“You are one of the forces of nature.”
Jules Michelet, quoted in the comic “Mutts”
The other day I inadvertently stepped on one, thus proving that X-bugs are more mortal than X-Men. Every spring the boxelder beetles swarm out from the two boxelder trees at the back of the yard, coating various surfaces with their red and black X-ed bodies. They seems to linger all summer at a lower density that makes them easier to avoid.
I’m not sure exactly what it is they do. As near as I can tell, they don’t seem to be destructive to the trees or any plants. Unlike the wasps or bees, they don’t bite and seem completely unconcerned with my presence. No specific predators show up when the X-bugs do, and the birds don’t seem to bother them.
Years ago when I volunteered for a historic museum housed in a 1860’s hotel, the curator became completely obsessed with the X-bugs that crept into the structure through leaky upstairs windows next to the ancient apple tree at the back of the house. Bug sprays and sweeping frenzies seemed ineffective against the spring X-Bug onslaught, and we had to override the curator’s plan to cut down the huge tree just to get rid of the bugs.
As with the X-bugs, there seem to be a huge array of critters that exist in parallel with us, neither of us interacting with the other except incidentally. In thinking about the community that includes my yard and house, I know the niche for many critters, but believe there is just a whole lot going on that I don’t know about.
I have tried to utilize native and legacy plants wherever it makes sense. The chokecherries and lilacs have been tended in place or replanted along the fence to build a screen. I’ve planted currant, sand cherry and butterfly bush whose flowers smell nice and look pretty. The fir, crab apple, oak and linden trees we planted compliment the existing boxelder, green ash and pear and provide shade. In addition to the vegetable and flower gardens, we’ve added a variety of herbs that smell nice, can be used herbally, and/or look pretty.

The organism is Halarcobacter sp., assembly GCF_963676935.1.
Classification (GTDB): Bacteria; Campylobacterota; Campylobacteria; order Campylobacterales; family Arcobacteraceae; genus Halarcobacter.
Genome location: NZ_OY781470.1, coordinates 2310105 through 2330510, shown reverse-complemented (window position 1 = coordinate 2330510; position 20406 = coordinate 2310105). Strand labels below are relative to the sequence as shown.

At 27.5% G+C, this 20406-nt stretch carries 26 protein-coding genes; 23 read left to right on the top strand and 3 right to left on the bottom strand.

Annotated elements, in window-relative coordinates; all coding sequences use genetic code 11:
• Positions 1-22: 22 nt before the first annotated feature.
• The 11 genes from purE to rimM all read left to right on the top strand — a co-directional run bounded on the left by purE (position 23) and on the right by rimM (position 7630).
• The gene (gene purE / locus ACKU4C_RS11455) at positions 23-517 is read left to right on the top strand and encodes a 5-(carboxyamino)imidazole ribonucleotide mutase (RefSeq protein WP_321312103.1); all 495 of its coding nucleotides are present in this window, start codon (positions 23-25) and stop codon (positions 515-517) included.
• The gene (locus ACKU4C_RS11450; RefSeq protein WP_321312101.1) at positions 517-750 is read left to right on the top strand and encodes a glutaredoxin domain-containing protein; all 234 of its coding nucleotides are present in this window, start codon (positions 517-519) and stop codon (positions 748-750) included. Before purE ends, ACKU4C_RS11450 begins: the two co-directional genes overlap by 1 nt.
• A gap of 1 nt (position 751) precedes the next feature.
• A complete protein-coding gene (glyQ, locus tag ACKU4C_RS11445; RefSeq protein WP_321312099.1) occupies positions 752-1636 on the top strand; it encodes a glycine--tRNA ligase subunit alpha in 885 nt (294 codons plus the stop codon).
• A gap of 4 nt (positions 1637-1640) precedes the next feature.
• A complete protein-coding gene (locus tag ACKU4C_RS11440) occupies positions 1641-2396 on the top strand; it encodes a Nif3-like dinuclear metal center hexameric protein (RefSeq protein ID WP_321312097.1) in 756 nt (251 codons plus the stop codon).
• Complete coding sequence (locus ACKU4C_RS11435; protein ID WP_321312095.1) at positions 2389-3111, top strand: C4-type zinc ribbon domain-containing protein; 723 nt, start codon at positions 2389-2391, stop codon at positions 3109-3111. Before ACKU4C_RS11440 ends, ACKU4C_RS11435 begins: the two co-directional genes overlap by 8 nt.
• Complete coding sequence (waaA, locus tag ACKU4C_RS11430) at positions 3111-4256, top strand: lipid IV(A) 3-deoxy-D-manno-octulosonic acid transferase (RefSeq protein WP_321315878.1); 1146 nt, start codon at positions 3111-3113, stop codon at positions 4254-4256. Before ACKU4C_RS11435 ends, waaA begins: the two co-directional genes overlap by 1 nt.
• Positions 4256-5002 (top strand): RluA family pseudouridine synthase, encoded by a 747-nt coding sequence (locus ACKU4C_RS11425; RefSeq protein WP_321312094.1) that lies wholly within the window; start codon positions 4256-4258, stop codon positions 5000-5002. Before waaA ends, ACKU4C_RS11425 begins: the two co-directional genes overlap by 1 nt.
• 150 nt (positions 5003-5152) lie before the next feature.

Most of these plants also provide something for the birds and sometimes, squirrels. Obviously, the fruit is eaten, usually in the late summer or fall; the nectar provides sustenance for hummers and all kinds of insects, which in turn get eaten by other insects and birds. The bird feeders provide directly for some birds and indirectly for the squirrels and other critters (mice, bugs, worms?) that scavenge the ground underneath. The flicker, nuthatch and downy woodpecker scour the branches for bugs, and squirrels and some birds use the trees for nesting. In bad winters, the squirrels have eaten bark off of the dying apple tree. The small birds haunt the shrubs, and the flickers, doves, grackles and, sometimes, ravens work the lawn for insects and miscellaneous goodies.
My compost pile is relatively untended, receives my and a neighbor’s food scraps and yard waste, and is taken apart every couple of years to feed the vegetable gardens. It is a home to large numbers of worms and bugs and a family of mice, and draws squirrels, birds and the occasional fox or raccoon. Garter snakes inhabit various bunches of vegetation and the pile of rocks from an earlier excavation that provide protection from the neighborhood cats and lawnmowers. They thrive, I believe, on the various bugs that inhabit the yard, and presumably the worms in the garden. Raccoons troll the neighborhood at night, visiting likely food and water sources, and creating havoc if given the opportunity.